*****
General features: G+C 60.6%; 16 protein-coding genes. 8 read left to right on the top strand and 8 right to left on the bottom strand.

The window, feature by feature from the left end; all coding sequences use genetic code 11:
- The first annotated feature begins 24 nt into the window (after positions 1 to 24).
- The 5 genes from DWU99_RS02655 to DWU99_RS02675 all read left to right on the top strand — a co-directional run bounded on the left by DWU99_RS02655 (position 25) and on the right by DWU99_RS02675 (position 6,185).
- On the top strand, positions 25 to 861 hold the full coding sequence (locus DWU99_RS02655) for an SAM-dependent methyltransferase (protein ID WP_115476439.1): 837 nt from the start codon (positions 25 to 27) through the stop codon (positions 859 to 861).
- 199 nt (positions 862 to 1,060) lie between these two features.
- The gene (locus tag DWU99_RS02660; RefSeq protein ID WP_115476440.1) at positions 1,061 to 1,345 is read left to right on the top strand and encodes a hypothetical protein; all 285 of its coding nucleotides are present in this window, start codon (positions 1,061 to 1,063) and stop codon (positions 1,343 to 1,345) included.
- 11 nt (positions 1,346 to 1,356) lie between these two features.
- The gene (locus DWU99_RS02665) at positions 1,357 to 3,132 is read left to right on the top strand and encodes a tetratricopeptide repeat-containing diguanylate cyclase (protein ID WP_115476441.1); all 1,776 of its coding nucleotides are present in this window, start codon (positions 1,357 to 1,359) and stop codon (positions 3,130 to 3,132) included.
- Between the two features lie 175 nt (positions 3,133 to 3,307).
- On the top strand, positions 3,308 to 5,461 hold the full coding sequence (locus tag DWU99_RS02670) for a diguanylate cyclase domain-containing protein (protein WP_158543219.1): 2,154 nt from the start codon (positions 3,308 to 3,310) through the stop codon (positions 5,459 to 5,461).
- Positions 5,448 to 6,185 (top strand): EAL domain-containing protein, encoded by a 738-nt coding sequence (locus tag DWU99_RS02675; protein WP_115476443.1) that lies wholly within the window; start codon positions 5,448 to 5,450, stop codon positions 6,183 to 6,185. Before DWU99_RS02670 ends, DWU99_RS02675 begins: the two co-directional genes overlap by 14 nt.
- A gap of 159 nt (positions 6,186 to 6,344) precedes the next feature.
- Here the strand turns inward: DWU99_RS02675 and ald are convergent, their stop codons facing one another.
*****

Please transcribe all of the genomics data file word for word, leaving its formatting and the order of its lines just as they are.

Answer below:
General features: G+C 60.6%; 16 protein-coding genes. 8 read left to right on the top strand and 8 right to left on the bottom strand.

The window, feature by feature from the left end; all coding sequences use genetic code 11:
- The first annotated feature begins 24 nt into the window (after positions 1 to 24).
- The 5 genes from DWU99_RS02655 to DWU99_RS02675 all read left to right on the top strand — a co-directional run bounded on the left by DWU99_RS02655 (position 25) and on the right by DWU99_RS02675 (position 6,185).
- On the top strand, positions 25 to 861 hold the full coding sequence (locus DWU99_RS02655) for an SAM-dependent methyltransferase (protein ID WP_115476439.1): 837 nt from the start codon (positions 25 to 27) through the stop codon (positions 859 to 861).
- 199 nt (positions 862 to 1,060) lie between these two features.
- The gene (locus tag DWU99_RS02660; RefSeq protein ID WP_115476440.1) at positions 1,061 to 1,345 is read left to right on the top strand and encodes a hypothetical protein; all 285 of its coding nucleotides are present in this window, start codon (positions 1,061 to 1,063) and stop codon (positions 1,343 to 1,345) included.
- 11 nt (positions 1,346 to 1,356) lie between these two features.
- The gene (locus DWU99_RS02665) at positions 1,357 to 3,132 is read left to right on the top strand and encodes a tetratricopeptide repeat-containing diguanylate cyclase (protein ID WP_115476441.1); all 1,776 of its coding nucleotides are present in this window, start codon (positions 1,357 to 1,359) and stop codon (positions 3,130 to 3,132) included.
- Between the two features lie 175 nt (positions 3,133 to 3,307).
- On the top strand, positions 3,308 to 5,461 hold the full coding sequence (locus tag DWU99_RS02670) for a diguanylate cyclase domain-containing protein (protein WP_158543219.1): 2,154 nt from the start codon (positions 3,308 to 3,310) through the stop codon (positions 5,459 to 5,461).
- Positions 5,448 to 6,185 (top strand): EAL domain-containing protein, encoded by a 738-nt coding sequence (locus tag DWU99_RS02675; protein WP_115476443.1) that lies wholly within the window; start codon positions 5,448 to 5,450, stop codon positions 6,183 to 6,185. Before DWU99_RS02670 ends, DWU99_RS02675 begins: the two co-directional genes overlap by 14 nt.
- A gap of 159 nt (positions 6,186 to 6,344) precedes the next feature.
- Here the strand turns inward: DWU99_RS02675 and ald are convergent, their stop codons facing one another.